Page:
Why run for Michigan governor? Whitmer, and worries for the future

Whitmer is the reason her challengers ran, not a deterrent

It’s not hard to see why someone would want to be Michigan’ governor. It’s a hard job, but it also carries real power.

The governor’s office controls the executive branch agencies. It can issue executive orders and directives (as we learned during the COVID-19 pandemic), and it can appoint people to advisory boards that steer policy. The spoils of victory are many.

Getting to the governor’s office is not easy. History tells us that displacing an incumbent is difficult. In Michigan, an incumbent governor hasn’t lost an election in more than 30 years — not since John Engler defeated Gov. Jim Blanchard in 1990.

Going into November’s election, Gov. Gretchen Whitmer seems to have every advantage.

She’s an incumbent with a national fundraising base and the bully pulpit. Much of the Michigan media explains her actions, rather than questioning them. And despite the occasional appearance of a fight with the GOP-led Legislature, Whitmer works well enough with lawmakers to sign 900 laws in effect in 3.5 years.

Yet in interviews with four of the five Republicans competing Tuesday for the right to face the governor, Whitmer and her strong position were not a deterrent. In fact, she’s the reason they’re running.

Tudor Dixon is running because she sees threats to Michigan’s viability. She sees rising crime in Michigan’s cities, and regular failure in Michigan’s schools. She worries what kind of state her four children will inherit someday — if they stay here at all.

“I don’t want to have Michigan turn into California,” another state that lost people during the COVID-19 pandemic, Dixon told Michigan Capitol Confidential. “Businesses are leaving. We’re seeing population decline for the first time in 20 years. The state of our state is a total disaster.”

This is Dixon’s first run for office after past lives as a media personality and a businesswoman. She has quickly become the most-attacked candidate of the election cycle.

Dixon’s four Republicans competitors accuse Dixon of being an establishment candidate in a populist race. And the Democratic Governors Association made a $2 million ad buy to air attacks on her. This was widely understood to signal its fear that Dixon matches up best against Whitmer.

“They see me as the biggest threat because they know my experience in business, and my experience as someone who has four children in the education system sets me up perfectly to go up against her,” Dixon said. “She has historically used her gender as a weapon in every race. We know that her biggest weapon is taken away when it comes to me.”

Dixon believes that Whitmer’s advantages are overhyped. While the governor has signed many laws with the Republicans around her, she has also vetoed laws at historic rates. While the numbers indicate a great working relationship, Dixon argues Whitmer is more interested in one-woman rule.

“If it’s not exactly what she wants, she vetoes it,” Dixon said.

Whitmer has lost her taste for the COVID-19 restrictions she issued en masse in 2020, and last year said they likely wouldn’t return. Still, Michigan has 30 emergency laws on the books. Michigan state government could shut the economy down again tomorrow.

Dixon has a problem with that.

“They’re supposed to be three equal branches of government,” Dixon said. “I think we’ve seen in the last four years, what it means to have one equal unequal branch that takes over the state, and how catastrophic that can be. It’s absolutely essential that we restore government to three equal arms of government and no longer have these endless emergency powers that can be used in dictator style.”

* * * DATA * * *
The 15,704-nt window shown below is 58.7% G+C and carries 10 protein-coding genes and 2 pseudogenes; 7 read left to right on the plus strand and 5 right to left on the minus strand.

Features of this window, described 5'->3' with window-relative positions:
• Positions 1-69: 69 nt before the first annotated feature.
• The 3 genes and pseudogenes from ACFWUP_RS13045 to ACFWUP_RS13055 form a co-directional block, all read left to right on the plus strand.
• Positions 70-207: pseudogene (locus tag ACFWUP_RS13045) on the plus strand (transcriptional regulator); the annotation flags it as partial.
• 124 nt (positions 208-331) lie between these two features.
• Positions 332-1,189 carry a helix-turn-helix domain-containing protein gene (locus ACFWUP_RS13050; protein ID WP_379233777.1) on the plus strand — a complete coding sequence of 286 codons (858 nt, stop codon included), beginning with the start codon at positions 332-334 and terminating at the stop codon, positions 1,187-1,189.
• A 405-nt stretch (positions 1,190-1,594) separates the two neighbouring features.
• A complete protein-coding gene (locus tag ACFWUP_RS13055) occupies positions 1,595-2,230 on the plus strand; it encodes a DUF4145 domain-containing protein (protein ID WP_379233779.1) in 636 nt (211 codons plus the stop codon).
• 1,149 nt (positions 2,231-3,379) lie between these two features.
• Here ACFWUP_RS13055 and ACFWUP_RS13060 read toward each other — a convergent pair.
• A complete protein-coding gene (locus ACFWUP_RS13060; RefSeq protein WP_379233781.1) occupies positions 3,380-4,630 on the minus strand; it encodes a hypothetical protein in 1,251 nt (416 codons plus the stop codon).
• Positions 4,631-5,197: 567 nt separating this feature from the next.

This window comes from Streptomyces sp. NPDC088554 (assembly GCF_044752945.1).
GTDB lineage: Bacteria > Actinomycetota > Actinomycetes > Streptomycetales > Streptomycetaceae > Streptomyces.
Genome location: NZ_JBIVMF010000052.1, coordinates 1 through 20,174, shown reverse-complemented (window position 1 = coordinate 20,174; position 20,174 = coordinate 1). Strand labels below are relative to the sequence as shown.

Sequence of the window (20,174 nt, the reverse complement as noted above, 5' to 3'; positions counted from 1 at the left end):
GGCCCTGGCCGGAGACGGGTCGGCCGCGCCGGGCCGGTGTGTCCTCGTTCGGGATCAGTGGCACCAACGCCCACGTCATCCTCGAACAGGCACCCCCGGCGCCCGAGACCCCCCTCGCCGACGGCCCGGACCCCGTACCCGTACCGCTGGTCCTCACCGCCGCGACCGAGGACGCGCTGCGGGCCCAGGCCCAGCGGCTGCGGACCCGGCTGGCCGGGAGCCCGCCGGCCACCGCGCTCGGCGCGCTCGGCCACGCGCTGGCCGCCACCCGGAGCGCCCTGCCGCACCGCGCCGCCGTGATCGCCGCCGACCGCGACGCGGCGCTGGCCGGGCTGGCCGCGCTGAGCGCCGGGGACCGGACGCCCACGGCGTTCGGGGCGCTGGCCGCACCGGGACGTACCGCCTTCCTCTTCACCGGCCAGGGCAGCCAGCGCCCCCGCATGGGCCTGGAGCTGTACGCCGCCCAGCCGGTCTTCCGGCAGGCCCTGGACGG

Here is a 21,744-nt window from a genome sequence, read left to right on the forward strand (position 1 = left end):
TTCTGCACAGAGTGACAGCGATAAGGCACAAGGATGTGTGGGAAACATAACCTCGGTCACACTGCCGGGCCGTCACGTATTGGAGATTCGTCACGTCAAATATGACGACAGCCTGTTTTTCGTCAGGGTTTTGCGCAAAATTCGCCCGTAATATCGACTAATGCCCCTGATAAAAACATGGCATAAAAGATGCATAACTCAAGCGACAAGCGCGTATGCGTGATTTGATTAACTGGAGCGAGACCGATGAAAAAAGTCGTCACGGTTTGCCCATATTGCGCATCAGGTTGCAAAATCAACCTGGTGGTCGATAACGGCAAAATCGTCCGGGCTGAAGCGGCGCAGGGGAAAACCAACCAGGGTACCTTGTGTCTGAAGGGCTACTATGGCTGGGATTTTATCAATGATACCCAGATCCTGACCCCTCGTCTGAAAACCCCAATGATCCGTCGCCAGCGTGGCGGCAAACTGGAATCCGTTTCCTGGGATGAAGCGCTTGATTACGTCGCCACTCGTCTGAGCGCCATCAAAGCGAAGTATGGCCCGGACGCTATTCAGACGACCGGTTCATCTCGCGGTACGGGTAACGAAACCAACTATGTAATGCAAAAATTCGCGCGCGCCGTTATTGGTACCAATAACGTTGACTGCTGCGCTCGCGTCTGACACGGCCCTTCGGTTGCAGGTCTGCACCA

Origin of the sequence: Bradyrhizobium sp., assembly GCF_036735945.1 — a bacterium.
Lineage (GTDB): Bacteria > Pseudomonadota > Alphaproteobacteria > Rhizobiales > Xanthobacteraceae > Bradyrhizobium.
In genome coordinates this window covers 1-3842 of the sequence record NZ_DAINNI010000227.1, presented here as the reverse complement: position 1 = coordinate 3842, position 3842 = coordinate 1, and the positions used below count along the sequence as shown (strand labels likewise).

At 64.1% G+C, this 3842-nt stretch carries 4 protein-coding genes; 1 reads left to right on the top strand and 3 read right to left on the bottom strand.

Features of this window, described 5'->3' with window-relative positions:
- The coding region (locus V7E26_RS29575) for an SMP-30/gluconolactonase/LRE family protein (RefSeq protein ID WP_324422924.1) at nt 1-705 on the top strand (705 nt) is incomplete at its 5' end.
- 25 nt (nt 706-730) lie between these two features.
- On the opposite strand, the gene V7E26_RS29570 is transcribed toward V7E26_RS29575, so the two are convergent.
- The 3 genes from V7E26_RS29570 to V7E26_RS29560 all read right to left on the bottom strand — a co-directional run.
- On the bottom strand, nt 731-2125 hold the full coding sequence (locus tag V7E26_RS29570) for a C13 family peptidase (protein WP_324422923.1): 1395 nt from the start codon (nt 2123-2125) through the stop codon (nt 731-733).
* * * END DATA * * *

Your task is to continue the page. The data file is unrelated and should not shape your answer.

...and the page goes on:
Dixon believes school choice is important, and would seek to “fund students, not systems” by allowing families to take their child’s foundation allowance with them, to any school they choose. Michigan law, as it is now, would bar a family from using that money for a private school. Dixon believes that’s holding Michigan back.

“Our third graders just had a 50% failure rate on their literacy exams this past year,” Dixon said. She believes families would be better off with more choices.

Dixon says business owners have been “brutalized” by the heavy hand of government regulation, from farming to manufacturing. She says the state should be a help to businesses, not a hindrance.

During COVID-19 lockdowns, Kevin Rinke, a Bloomfield Township businessman who has dedicated $10 million to his run for governor, considered moving his family out of Michigan.

With the encouragement of his son, who challenged him to fix things rather than flee, Rinke stayed, then stepped into the political arena.

“Just because it’s a tough job doesn’t mean the job doesn’t need to be done,” Rinke told CapCon. “If the people of Michigan want to get government under control, that’s through the governor’s position.”

It’s not just Whitmer’s handling of the pandemic that worries Rinke. He sees a state government whose tax and regulatory environment works against small businesses, and bends over backward to accommodate large firms.

“We’ve reached a time of reckoning,” Rinke said.

Rinke is critical of a $100 million legislative transfer to Ford Motor Co. in June. The money was given to Ford to create 3,030 electric vehicle jobs. The very next month, Bloomberg News reported that Ford would be firing 8,000 people — to fund EV jobs.

“Ford won, Michigan lost, and it was a byproduct of bad leadership,” Rinke said. “We have to sit down with the players in the industry and lay out what our future looks like. The UAW should be afraid right now,” as the electric vehicles touted by leaders in Washington and Lansing require fewer workers to assemble.